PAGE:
Curmudgeon's "Opening Times" Column - February 2005
Bottle-conditioned beers can be superb, but they are not real ale as such
CAMRA is currently co-operating with a long list of brewers to promote British bottle-conditioned ales (or BCAs), with a logo on the label saying “CAMRA Says This is Real Ale”. When it comes to packaged beer, BCAs are the peak of the brewer’s art, and deserve wider appreciation. But I can’t help feeling that this particular campaign may end up misleading potential drinkers and in a sense even do these fine beers a disservice.
For a start, a defining feature of draught real ale is that, compared with kegs, it isn’t fizzy. But a good BCA will have an unmistakeable natural carbonation resulting from the secondary fermentation in the bottle, making it just as “fizzy” as many brewery-conditioned products, albeit in a more subtle and complex way. If a BCA is flat, it’s a bad sign.
Also the fact that a beer is bottle-conditioned is no guarantee of quality. Some draught real ales are very indifferent, but there is little available on keg that doesn’t fall into the category of mass-produced pap. If you want to drink good draught ale, you will drink real ale. In contrast, there are many brewery-conditioned bottled beers produced by independent breweries that are of considerable merit, even if falling short of the standards of the best bottle-conditioned ones. On the other hand, some micro-breweries have decided to jump on the bandwagon and thought that basically they can produce a BCA simply by bottling some of their draught beer together with its yeast – something that is inevitably going to produce inconsistent and disappointing results, as I know to my cost.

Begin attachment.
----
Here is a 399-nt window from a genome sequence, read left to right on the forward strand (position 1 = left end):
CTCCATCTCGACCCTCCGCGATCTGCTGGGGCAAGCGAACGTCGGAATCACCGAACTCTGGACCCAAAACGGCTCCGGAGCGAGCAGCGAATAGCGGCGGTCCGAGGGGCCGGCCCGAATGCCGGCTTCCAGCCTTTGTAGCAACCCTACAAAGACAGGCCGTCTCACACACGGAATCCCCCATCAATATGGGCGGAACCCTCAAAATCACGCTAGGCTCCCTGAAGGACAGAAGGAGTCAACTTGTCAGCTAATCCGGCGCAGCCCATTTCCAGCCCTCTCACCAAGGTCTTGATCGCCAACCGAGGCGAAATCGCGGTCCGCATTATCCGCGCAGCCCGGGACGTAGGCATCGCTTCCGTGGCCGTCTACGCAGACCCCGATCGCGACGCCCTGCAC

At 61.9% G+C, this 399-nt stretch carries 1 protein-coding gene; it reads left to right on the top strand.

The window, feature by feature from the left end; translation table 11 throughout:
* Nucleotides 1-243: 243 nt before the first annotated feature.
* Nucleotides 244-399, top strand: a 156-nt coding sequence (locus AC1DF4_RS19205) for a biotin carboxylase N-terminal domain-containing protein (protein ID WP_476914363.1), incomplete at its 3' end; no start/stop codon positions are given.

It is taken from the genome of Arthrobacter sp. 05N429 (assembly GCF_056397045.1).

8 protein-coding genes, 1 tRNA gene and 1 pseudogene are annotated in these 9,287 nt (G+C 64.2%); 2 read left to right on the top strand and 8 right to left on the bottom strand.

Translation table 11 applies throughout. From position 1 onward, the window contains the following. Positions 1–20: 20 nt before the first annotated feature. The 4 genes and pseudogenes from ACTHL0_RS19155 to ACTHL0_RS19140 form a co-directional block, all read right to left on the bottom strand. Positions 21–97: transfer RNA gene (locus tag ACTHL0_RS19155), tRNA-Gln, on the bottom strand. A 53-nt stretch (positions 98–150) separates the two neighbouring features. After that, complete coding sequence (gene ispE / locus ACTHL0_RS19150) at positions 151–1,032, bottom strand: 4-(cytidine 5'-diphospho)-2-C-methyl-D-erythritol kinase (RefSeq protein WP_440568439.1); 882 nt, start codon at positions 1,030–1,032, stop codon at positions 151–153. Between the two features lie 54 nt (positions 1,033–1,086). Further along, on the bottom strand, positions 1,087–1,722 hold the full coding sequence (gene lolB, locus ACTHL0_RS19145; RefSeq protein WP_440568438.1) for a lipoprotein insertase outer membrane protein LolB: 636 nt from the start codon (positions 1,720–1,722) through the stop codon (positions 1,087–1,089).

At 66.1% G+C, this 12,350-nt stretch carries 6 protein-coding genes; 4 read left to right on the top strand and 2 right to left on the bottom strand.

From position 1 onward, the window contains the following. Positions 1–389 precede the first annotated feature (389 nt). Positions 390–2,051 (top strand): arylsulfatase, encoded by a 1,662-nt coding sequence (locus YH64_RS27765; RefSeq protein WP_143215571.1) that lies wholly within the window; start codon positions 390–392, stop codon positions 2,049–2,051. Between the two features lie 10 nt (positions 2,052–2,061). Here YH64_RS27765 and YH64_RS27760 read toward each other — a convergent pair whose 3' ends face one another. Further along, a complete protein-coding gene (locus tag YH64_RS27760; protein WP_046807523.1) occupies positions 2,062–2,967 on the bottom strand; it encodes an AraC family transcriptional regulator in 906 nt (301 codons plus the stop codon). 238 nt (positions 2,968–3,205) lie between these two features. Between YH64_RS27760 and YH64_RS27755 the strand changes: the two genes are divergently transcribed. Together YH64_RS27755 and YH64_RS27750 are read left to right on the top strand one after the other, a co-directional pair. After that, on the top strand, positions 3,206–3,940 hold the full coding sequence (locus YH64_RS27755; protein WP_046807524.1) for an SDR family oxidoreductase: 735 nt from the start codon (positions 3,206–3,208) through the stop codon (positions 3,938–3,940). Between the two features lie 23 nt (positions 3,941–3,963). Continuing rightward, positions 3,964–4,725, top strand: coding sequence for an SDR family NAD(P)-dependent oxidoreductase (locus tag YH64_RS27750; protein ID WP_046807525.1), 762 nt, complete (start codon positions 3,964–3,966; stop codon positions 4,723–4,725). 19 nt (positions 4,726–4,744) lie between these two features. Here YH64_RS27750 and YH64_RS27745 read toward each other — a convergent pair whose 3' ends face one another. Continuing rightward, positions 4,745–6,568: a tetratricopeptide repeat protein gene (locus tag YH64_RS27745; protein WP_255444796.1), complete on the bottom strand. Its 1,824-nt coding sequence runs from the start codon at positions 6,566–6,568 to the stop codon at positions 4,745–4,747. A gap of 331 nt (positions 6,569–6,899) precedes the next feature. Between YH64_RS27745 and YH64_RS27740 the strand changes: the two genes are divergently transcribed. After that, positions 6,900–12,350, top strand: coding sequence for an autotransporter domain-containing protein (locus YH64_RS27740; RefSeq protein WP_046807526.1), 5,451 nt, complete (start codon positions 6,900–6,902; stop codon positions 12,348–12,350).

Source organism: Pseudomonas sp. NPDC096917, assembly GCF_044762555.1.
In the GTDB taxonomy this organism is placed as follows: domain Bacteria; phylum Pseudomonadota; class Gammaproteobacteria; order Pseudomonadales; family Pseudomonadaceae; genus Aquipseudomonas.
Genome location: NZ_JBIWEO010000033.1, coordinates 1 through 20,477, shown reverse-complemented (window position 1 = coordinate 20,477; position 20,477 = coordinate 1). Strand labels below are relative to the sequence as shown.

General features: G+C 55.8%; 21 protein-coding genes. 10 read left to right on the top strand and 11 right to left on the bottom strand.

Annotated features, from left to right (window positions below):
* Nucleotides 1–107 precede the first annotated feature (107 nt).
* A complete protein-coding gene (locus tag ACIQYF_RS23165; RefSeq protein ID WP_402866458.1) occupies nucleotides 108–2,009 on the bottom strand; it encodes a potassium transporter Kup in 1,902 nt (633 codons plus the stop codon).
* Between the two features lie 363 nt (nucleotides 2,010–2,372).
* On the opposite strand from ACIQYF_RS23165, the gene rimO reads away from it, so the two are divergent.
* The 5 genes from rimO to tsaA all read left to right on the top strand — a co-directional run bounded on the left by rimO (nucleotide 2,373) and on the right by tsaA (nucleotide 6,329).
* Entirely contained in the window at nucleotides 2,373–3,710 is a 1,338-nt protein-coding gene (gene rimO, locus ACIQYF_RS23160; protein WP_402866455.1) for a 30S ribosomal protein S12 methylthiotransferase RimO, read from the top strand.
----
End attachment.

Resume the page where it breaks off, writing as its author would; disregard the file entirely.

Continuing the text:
Bottle-conditioned beers should stand or fall on their own merits, rather than being yoked to something else which really isn’t quite the same at all.
Branding of pubs makes them less welcoming to the casual caller
AN INTEREST in pubs and beer inevitably leads you to try out a lot more new pubs than most people, particularly when on your travels. Back in the old days when pubs were actually owned by breweries, you could tell what beer a pub was likely to sell, but you couldn’t tell anywhere near so easily what kind of pub it was. So inevitably you would make a few mistakes and end up in places that weren’t your cup of tea. But sometimes you were pleasantly surprised, and sometimes you discovered a rare beer, a classic snug or some good conversation in a pub you might have had your doubts about from the outside.
Now everything has changed. All the big brewers have sold their estates to pub companies, so in general you have no idea what kind of beer you’re likely to find before you venture inside. It’s made very clear, though, whether its target market is upmarket diners, or students, or young circuit drinkers, or big-screen football fans, or even real ale buffs. So, if doesn’t look like your type of place, you probably won’t even consider crossing the threshold, and if you did you might receive some funny looks. It would be obvious that a pensioner couple would be out of place in a brash theme pub, or a group of dedicated drinkers in an adult dining venue.
So the end result is that the number of pubs that the potential customer is likely to try is greatly reduced, as are the chances of an unexpected find, and the old-fashioned pub that appeals to all comers is getting harder and harder to find. It could even be argued that the branding of pubs has, overall, made them much less welcoming to the casual customer.